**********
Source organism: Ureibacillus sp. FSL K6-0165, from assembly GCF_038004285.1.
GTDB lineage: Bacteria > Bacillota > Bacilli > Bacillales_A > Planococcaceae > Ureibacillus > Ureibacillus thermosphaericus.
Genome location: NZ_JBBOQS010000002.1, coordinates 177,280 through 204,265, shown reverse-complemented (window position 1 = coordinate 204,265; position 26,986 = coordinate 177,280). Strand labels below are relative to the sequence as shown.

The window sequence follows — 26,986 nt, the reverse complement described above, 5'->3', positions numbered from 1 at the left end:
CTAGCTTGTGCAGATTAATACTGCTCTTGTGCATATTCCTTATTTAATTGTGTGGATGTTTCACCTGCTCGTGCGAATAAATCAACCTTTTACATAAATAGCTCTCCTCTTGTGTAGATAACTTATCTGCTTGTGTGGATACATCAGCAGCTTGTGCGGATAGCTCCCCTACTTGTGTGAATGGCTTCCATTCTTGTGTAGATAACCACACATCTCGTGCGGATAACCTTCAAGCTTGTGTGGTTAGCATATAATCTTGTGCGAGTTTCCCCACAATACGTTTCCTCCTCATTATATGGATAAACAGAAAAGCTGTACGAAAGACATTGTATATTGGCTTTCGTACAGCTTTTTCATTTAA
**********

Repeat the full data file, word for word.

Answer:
Source organism: Ureibacillus sp. FSL K6-0165, from assembly GCF_038004285.1.
GTDB lineage: Bacteria > Bacillota > Bacilli > Bacillales_A > Planococcaceae > Ureibacillus > Ureibacillus thermosphaericus.
Genome location: NZ_JBBOQS010000002.1, coordinates 177,280 through 204,265, shown reverse-complemented (window position 1 = coordinate 204,265; position 26,986 = coordinate 177,280). Strand labels below are relative to the sequence as shown.

The window sequence follows — 26,986 nt, the reverse complement described above, 5'->3', positions numbered from 1 at the left end:
CTAGCTTGTGCAGATTAATACTGCTCTTGTGCATATTCCTTATTTAATTGTGTGGATGTTTCACCTGCTCGTGCGAATAAATCAACCTTTTACATAAATAGCTCTCCTCTTGTGTAGATAACTTATCTGCTTGTGTGGATACATCAGCAGCTTGTGCGGATAGCTCCCCTACTTGTGTGAATGGCTTCCATTCTTGTGTAGATAACCACACATCTCGTGCGGATAACCTTCAAGCTTGTGTGGTTAGCATATAATCTTGTGCGAGTTTCCCCACAATACGTTTCCTCCTCATTATATGGATAAACAGAAAAGCTGTACGAAAGACATTGTATATTGGCTTTCGTACAGCTTTTTCATTTAA